Hunt said that each year the city’s two certified municipal financial officers — herself and City Recorder/Treasurer Jim Wilburn — have to log 24 hours of training to keep their permit. In addition, all of the city’s clerks are certified through the state and have to get recertified every three years.

Two of the city’s clerks will travel to Murfreesboro this fall for certification, and Hunt and Wilburn plan to attend a capital assets class in a couple weeks in Knoxville. The city also set aside $780 in February for software training in Gatlinburg.

For travel expenses, the city pays a gas reimbursement of $0.56 per mile as per the U.S. General Services Administration rate for city officials who use their own vehicles. The city also pays a per diem rate for training and travel expenses.

City employees must be out of town a full business day to get per diem pay for meal and hotel reimbursements. Rates are based on the maximum lodging rate in each metropolitan area as established by the U.S. General Services Administration.

Hunt said each department outlines travel plans beforehand during each budget cycle.

“We have to have their agendas and everything, and then we know where they’re going,” Hunt said. “We’re supposed to know all travel.”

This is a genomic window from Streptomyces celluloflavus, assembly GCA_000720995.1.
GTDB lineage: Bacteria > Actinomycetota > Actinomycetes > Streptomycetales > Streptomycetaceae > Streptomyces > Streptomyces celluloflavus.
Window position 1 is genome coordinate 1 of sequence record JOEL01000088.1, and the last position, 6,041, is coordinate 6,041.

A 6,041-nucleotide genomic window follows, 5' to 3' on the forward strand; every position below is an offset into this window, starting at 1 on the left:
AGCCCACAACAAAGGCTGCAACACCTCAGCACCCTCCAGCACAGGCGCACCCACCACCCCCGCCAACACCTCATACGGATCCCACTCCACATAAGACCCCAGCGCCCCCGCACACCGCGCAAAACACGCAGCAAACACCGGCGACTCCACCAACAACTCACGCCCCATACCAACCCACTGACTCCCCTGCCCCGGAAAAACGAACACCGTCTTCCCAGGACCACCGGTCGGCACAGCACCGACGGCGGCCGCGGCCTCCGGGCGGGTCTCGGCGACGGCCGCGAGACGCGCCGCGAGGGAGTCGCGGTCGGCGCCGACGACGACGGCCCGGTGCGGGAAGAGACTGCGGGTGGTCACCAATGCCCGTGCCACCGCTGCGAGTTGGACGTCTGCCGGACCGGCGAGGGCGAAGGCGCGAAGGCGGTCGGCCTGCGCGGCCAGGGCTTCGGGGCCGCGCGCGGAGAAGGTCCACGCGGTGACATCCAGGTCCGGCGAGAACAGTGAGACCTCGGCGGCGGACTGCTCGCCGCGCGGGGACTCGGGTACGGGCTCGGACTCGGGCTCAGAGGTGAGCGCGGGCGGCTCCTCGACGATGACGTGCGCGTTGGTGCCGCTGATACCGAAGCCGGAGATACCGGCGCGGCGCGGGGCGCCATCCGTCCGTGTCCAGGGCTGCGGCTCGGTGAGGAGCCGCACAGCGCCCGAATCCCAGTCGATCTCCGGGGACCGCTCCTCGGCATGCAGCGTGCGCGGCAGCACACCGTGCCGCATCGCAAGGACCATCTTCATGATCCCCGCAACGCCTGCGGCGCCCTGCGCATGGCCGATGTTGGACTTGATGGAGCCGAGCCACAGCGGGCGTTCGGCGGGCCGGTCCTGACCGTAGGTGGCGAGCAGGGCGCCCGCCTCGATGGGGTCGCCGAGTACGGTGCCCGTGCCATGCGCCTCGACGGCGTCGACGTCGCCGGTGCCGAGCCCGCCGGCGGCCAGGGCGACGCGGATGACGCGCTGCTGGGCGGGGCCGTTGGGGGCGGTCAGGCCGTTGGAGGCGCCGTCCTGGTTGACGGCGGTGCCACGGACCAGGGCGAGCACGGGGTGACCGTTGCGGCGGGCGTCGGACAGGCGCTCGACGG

While the codes enforcement office allocated $4,500, other departments set aside $2,000 or less for training and travel.

Steve Harrelson, Lenoir City Parks and Recreation director, said an annual Tennessee Recreation and Parks Association was about the extent of his department’s travel expenses.

Harrelson said the conferences were beneficial for numerous reasons.

“Not only do you learn a lot at the classes and keep up to date on the latest trends and so forth, but you also have some time for networking and talk to other departments and other directors and find out what they’re doing in their departments and what they’ve tried,” Harrelson said. “What’s worked and what’s not. Just new ideas, just trying to keep things fresh and start new stuff for Lenoir City.”

Like Martin, Harrelson said networking was an important aspect of state conferences.

“Networking with folks from the state, the people that control the grant money, the people you need to have a relationship with in order to hopefully get a little help with grants and so forth when you apply for them” is beneficial, Harrelson said. “That definitely means a lot to Lenoir City, I think, when you can reap a lot of financial benefit from these conferences.”

In addition to routine travel for city departments, the open records request also revealed a few standout individual purchases, including meals at Subway and Little Caesars for prisoners who were working on the SunTrust bank building renovations, along with a restaurant tab of $2,006.36 in February 2013 at Morton’s The Steakhouse in Nashville. On the purchase order, the event was described as a “dinner with legislators.” The documents did not indicate a reason for the meeting.

The Morton’s meal, which included 19 dinners, desserts, drinks, gratuity and a banquet fee, included Lenoir City Council members, Lenoir City Utilities Board officials, Mayor Tony Aikens, Rep. Jimmy Matlock, R-Lenoir City, and Rep. Kent Calfee, R-Kingston. Sixteen filet mignons were purchased at $83 apiece.